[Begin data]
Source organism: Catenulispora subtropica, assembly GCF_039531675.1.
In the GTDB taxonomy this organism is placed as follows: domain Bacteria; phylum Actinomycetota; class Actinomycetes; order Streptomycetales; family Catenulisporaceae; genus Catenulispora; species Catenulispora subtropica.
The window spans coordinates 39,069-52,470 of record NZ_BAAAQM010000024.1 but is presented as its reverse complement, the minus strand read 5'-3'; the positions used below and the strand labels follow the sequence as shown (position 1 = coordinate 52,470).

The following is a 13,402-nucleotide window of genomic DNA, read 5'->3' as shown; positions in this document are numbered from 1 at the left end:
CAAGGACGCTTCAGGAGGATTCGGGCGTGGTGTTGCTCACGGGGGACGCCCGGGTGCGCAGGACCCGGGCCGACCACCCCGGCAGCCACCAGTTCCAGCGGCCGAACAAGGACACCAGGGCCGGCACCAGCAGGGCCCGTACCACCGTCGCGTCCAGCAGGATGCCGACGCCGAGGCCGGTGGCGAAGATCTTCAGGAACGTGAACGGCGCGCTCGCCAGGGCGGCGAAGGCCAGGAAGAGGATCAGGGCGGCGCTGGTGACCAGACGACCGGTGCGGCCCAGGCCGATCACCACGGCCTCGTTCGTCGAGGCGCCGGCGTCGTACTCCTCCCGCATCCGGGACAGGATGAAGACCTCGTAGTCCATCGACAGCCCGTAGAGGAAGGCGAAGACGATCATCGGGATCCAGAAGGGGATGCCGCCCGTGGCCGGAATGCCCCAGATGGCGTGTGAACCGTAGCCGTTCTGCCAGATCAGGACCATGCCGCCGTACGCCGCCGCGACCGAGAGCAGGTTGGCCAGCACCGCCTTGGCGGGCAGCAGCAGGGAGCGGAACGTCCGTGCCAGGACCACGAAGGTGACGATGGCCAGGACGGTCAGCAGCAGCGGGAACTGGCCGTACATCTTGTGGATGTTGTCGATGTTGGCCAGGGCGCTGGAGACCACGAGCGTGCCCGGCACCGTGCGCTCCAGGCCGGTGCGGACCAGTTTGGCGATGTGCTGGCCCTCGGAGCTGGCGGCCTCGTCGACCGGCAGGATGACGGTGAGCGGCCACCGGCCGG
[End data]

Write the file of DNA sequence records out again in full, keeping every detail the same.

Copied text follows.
Source organism: Catenulispora subtropica, assembly GCF_039531675.1.
In the GTDB taxonomy this organism is placed as follows: domain Bacteria; phylum Actinomycetota; class Actinomycetes; order Streptomycetales; family Catenulisporaceae; genus Catenulispora; species Catenulispora subtropica.
The window spans coordinates 39,069-52,470 of record NZ_BAAAQM010000024.1 but is presented as its reverse complement, the minus strand read 5'-3'; the positions used below and the strand labels follow the sequence as shown (position 1 = coordinate 52,470).

The following is a 13,402-nucleotide window of genomic DNA, read 5'->3' as shown; positions in this document are numbered from 1 at the left end:
CAAGGACGCTTCAGGAGGATTCGGGCGTGGTGTTGCTCACGGGGGACGCCCGGGTGCGCAGGACCCGGGCCGACCACCCCGGCAGCCACCAGTTCCAGCGGCCGAACAAGGACACCAGGGCCGGCACCAGCAGGGCCCGTACCACCGTCGCGTCCAGCAGGATGCCGACGCCGAGGCCGGTGGCGAAGATCTTCAGGAACGTGAACGGCGCGCTCGCCAGGGCGGCGAAGGCCAGGAAGAGGATCAGGGCGGCGCTGGTGACCAGACGACCGGTGCGGCCCAGGCCGATCACCACGGCCTCGTTCGTCGAGGCGCCGGCGTCGTACTCCTCCCGCATCCGGGACAGGATGAAGACCTCGTAGTCCATCGACAGCCCGTAGAGGAAGGCGAAGACGATCATCGGGATCCAGAAGGGGATGCCGCCCGTGGCCGGAATGCCCCAGATGGCGTGTGAACCGTAGCCGTTCTGCCAGATCAGGACCATGCCGCCGTACGCCGCCGCGACCGAGAGCAGGTTGGCCAGCACCGCCTTGGCGGGCAGCAGCAGGGAGCGGAACGTCCGTGCCAGGACCACGAAGGTGACGATGGCCAGGACGGTCAGCAGCAGCGGGAACTGGCCGTACATCTTGTGGATGTTGTCGATGTTGGCCAGGGCGCTGGAGACCACGAGCGTGCCCGGCACCGTGCGCTCCAGGCCGGTGCGGACCAGTTTGGCGATGTGCTGGCCCTCGGAGCTGGCGGCCTCGTCGACCGGCAGGATGACGGTGAGCGGCCACCGGCCGG